With changes underway in programming on St. Louis Public Radio and in NPR’s national news operation, you may be wondering who decides what and why. Even if you’re an NPR junkie, you may not know how it all works.
I certainly didn’t before making the transition from avid listener to St. Louis Public Radio staff member seven months ago. Here are three important organizational facts I’ve learned. They may seem arcane, but over time they shape the content you hear.
We celebrate America’s birth on July 4. But 238 years after the Declaration of Independence, our democracy, like any living thing, still needs care and feeding. Part of that responsibility falls to journalists, and this Editor's Weekly often focuses on our role. But there’s more to the news ecosystem than professional journalists.
The grant-funded project that St. Louis Public Radio recently announced is ambitious.
It’s big — more than $170,000 from the Missouri Foundation for Health for our news organization and the University of Missouri-St. Louis. And it addresses a big question — how to reach people whose voices and views are often left out of public policy discussions that directly affect them.
Gloria Ross’s obituary for radio icon Lou “Fatha” Thimes took me way, way back. Back to the hiss of static on an AM radio in a green Studebaker. Back to a time when the 1950s TV icons were Ozzie and Harriett rather than Don Draper. Back to a grade school classroom where the African-American kids had only recently won the legal right to be present.
Some of St. Louis Public Radio’s best work this week wasn’t breaking news. It was making sense of news that broke days or even months earlier.
It’s been a year since the court ruling that opened the door to student transfers from Normandy and Riverview Gardens to Francis Howell, Mehlville, Kirkwood and other districts. Reporter Dale Singer circled back this week to ask key participants to reflect on their hopes, fears and actual experiences.
Forty two years ago this week, St. Louis Public Radio began broadcasting from its home at the University of Missouri-St. Louis. Coincidentally, those of us from the St. Louis Beacon, which merged with the station six months ago, are about to complete probation and become full-fledged UMSL employees.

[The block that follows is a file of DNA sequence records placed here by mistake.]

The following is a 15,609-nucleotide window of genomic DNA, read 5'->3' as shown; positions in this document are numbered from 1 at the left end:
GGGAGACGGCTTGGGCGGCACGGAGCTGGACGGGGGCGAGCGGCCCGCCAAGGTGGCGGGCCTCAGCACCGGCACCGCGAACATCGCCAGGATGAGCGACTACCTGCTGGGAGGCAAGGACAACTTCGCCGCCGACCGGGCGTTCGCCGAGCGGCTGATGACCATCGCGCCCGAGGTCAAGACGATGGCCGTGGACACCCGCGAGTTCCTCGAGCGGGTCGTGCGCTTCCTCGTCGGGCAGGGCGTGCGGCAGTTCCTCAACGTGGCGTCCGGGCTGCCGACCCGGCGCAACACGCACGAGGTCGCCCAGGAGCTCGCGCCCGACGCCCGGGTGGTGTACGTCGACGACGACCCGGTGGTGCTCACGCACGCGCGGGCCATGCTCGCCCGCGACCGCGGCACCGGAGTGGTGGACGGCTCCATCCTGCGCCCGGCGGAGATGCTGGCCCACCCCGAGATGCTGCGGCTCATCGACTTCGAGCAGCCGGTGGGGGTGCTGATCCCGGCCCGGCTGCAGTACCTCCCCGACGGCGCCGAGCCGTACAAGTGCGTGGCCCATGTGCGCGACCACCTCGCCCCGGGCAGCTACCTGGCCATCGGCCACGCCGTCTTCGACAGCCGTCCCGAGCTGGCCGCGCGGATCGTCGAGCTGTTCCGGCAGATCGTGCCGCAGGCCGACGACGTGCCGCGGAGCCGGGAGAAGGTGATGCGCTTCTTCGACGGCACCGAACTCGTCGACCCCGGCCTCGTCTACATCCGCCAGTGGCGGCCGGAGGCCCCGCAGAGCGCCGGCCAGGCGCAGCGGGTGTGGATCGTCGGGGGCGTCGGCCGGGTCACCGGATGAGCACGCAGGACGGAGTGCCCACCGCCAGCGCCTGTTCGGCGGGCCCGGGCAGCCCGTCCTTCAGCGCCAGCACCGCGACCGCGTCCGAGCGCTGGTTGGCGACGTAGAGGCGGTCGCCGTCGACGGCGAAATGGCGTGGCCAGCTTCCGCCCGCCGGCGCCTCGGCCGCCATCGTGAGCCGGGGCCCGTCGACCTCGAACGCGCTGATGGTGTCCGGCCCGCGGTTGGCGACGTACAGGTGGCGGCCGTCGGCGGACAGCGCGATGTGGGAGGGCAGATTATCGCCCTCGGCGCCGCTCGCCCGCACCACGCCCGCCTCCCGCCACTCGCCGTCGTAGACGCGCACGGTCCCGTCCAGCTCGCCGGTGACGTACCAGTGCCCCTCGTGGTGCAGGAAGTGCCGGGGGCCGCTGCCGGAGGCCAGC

St. Louisans may have felt some civic pride this week in noting that Maya Angelou was born here. But you have to wonder whether her brilliance and strength developed because of her St. Louis experiences or in spite of them. Perhaps both.
Obituaries recounted that the renowned author split her childhood between St. Louis and Arkansas after age 3, when her parents divorced. The rape she wrote about in "I Know Why The Caged Bird Sings" happened here. Segregation was an ugly fact of life in both places. Yet so were family resilience and ambition.
The Missouri legislative session’s finale played out this week with members in their usual swivet of last-minute activity and suspense. Watching the action in the closing days is like watching the cap dance at a Cardinals’ game — blink and you lose track of what’s going on.
Not THAT Nixon. Not President Richard Milhous, who resigned 40 years ago this August rather than face House votes on three articles of impeachment. This time, the Nixon under discussion is Gov. Jeremiah Wilson “Jay,” who remains very much in power as a Missouri House committee begins consideration of three articles of impeachment against him.
Beyond the jolt of déjà vu you might get from the headline, there’s little to connect the political drama of 1973-74 and the political theater playing out now.